Morotz GM, De Vos KJ, Vagnoni A, Ackerley S, Shaw CE, Miller CC. Amyotrophic lateral sclerosis-associated mutant VAPBP56S perturbs calcium homeostasis to disrupt axonal transport of mitochondria. Hum Mol Genet. 2012;21(9):1979–1988.
Dagda RK, Kulich SM, Tandon A, Park D, Chu CT. Loss of PINK1 function promotes mitophagy through effects on oxidative stress and mitochondrial fission. J Biol Chem. 2009;284(20):13843–13855.
Gottlieb RA, Carreira RS. Autophagy in health and disease. 5. Mitophagy as a way of life. Am J Physiol Cell. 2010;299(2):C203–C210.
Zhang X, et al. A role for presenilins in autophagy revisited: Normal acidification of lysosomes in cells lacking PSEN1 and PSEN2. J Neurosci. 2012;32(25):8633–8648.
Santos RX, et al. Alzheimer’s disease: diverse aspects of mitochondrial malfunctioning. Int J Clin Exp Pathol. 2010;3(6):570–581.
Rhein V, et al. Amyloid-beta and tau synergistically impair the oxidative phosphorylation system in triple transgenic Alzheimer’s disease mice. Proc Natl Acad Sci U S A. 2009;106(47):20057–20062.
Wang X, et al. Impaired balance of mitochondrial fission and fusion in Alzheimer’s disease. J Neurosci. 2009;29(28):9090–9103.
Girard M, et al. Mitochondrial dysfunction and Purkinje cell loss in autosomal recessive spastic ataxia of Charlevoix-Saguenay (ARSACS). Proc Natl Acad Sci U S A. 2012;109(5):1661–1666.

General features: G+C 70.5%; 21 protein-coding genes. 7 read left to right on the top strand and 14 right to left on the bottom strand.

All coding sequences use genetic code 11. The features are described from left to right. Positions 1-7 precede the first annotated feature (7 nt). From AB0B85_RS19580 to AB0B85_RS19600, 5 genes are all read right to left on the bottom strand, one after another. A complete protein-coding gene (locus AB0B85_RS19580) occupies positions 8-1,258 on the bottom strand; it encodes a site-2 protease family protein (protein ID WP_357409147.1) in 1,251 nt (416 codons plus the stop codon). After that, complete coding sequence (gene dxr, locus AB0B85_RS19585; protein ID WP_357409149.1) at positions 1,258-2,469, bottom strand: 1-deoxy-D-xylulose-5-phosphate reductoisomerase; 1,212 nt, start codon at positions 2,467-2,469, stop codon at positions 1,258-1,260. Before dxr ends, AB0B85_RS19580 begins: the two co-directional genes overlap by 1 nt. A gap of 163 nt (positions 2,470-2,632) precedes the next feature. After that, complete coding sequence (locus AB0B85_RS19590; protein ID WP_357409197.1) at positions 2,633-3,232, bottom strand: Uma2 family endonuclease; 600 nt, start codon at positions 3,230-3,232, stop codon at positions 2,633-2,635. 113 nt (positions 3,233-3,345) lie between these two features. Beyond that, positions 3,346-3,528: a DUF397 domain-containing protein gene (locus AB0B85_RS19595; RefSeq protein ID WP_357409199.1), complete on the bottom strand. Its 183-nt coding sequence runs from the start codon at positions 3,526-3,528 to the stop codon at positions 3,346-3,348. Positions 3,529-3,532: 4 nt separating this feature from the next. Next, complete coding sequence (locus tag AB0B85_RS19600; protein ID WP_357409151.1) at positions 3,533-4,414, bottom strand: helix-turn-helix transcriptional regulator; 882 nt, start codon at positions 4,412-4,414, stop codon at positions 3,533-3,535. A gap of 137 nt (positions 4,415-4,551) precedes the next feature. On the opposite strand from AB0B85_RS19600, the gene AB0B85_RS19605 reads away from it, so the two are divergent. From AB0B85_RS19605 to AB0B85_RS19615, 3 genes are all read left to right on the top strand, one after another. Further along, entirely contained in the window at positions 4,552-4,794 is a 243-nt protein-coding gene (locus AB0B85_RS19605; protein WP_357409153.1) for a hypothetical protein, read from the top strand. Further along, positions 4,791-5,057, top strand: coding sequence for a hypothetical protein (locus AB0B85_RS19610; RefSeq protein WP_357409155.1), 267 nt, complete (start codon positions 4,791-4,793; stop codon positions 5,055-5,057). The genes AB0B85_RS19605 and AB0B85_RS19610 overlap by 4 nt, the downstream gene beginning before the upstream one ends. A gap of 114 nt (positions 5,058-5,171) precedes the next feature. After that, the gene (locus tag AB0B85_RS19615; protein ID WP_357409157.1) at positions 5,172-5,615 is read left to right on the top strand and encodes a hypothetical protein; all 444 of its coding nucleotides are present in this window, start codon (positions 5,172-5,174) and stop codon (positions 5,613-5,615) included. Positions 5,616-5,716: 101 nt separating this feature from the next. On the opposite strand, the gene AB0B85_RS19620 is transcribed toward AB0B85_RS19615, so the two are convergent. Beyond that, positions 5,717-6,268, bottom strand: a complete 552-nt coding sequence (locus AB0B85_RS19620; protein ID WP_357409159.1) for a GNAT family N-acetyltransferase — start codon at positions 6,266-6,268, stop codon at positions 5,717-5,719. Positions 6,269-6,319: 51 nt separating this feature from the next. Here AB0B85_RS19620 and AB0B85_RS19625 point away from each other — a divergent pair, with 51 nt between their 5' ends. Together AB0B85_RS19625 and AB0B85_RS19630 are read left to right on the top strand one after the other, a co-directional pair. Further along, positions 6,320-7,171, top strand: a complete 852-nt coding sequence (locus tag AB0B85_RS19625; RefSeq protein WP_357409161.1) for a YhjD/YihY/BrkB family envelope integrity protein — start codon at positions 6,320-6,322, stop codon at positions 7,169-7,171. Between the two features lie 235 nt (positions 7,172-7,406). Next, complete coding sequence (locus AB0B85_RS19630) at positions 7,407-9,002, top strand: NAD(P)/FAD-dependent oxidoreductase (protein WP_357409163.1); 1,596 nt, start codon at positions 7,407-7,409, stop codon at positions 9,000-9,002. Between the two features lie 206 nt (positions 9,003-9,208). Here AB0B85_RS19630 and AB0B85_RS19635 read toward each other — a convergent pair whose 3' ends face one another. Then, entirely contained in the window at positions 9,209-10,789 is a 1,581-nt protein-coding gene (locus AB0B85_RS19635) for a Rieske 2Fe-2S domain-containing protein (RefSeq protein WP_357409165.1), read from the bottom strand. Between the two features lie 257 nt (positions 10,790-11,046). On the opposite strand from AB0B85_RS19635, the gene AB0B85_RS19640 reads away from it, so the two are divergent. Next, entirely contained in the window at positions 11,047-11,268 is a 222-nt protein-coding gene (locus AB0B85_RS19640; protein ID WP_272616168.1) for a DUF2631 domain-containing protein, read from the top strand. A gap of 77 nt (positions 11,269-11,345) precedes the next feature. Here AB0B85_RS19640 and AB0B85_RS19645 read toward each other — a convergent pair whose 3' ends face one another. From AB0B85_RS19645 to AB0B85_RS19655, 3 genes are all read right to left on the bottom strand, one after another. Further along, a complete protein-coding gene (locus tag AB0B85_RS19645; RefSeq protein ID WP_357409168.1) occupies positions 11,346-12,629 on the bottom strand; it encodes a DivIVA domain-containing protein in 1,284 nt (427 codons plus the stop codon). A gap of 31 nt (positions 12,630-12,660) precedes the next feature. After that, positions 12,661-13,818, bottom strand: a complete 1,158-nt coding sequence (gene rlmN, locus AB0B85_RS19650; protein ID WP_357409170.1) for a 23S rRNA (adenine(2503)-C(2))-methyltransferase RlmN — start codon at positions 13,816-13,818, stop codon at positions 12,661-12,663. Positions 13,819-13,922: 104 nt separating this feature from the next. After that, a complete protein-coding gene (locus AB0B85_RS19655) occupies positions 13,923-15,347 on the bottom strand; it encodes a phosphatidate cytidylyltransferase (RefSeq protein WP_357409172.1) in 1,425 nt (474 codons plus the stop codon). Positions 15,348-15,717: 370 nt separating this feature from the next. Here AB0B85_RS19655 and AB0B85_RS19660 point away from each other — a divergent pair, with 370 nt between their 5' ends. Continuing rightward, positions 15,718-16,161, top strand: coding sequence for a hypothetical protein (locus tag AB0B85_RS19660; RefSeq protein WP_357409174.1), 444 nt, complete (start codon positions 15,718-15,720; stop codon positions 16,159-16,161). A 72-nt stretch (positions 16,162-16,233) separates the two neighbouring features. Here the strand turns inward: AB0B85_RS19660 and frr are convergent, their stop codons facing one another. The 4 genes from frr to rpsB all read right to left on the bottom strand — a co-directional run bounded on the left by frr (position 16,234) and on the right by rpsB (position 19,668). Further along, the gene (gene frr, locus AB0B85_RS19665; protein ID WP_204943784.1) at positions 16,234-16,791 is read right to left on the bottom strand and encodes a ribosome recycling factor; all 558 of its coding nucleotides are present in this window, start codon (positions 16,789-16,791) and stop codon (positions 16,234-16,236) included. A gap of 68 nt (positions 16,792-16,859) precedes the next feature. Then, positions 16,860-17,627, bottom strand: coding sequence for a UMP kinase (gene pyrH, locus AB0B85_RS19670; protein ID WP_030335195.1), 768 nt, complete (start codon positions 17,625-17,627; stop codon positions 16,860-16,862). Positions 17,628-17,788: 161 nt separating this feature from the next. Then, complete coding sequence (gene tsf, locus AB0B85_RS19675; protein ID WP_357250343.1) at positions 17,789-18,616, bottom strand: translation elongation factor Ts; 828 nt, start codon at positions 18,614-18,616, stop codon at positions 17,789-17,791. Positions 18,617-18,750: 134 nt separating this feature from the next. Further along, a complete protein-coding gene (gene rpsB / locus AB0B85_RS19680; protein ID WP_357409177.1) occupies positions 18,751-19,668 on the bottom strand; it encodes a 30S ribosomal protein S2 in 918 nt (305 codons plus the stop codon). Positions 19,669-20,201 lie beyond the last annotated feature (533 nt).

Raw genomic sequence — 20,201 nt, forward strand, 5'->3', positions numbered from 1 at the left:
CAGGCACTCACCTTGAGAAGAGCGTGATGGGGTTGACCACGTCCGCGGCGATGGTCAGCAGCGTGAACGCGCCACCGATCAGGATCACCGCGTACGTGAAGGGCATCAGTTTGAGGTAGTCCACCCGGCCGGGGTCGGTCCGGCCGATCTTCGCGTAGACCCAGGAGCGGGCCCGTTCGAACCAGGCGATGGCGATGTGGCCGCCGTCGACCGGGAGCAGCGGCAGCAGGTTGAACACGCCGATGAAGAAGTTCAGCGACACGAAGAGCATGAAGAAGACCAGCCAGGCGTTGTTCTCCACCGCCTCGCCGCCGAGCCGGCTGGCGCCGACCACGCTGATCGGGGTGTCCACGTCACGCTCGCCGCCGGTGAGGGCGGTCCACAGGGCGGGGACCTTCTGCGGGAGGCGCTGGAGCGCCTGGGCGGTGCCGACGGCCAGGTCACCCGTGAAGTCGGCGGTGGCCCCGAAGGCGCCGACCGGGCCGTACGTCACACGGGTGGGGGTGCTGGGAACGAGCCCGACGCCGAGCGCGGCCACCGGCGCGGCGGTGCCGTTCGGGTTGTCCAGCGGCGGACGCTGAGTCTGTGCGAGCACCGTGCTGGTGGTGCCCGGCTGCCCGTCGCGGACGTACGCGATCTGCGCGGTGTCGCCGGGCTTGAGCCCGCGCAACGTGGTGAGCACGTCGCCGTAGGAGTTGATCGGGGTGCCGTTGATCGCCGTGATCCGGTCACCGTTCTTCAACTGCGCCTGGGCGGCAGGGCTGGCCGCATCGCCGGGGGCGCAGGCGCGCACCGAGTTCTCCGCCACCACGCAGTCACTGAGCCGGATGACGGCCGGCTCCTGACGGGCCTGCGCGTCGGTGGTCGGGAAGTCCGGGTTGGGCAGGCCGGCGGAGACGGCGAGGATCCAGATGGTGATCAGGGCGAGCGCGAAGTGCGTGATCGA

Area-Gomez E, et al. Upregulated function of mitochondria-associated ER membranes in Alzheimer disease. EMBO J. 2012;31(21):4106–4123.
Hedskog L, et al. Modulation of the endoplasmic reticulum-mitochondria interface in Alzheimer’s disease and related models. Proc Natl Acad Sci U S A. 2013;110(19):7916–7921.
Fernandez-Ruiz J, et al. Prism adaptation in spinocerebellar ataxia type 2. Neuropsychologia. 2007;45(12):2692–2698.
Kasumu AW, Liang X, Egorova P, Vorontsova D, Bezprozvanny I. Chronic suppression of inositol 1,4,5-triphosphate receptor-mediated calcium signaling in cerebellar purkinje cells alleviates pathological phenotype in spinocerebellar ataxia 2 mice. J Neurosci. 2012;32(37):12786–12796.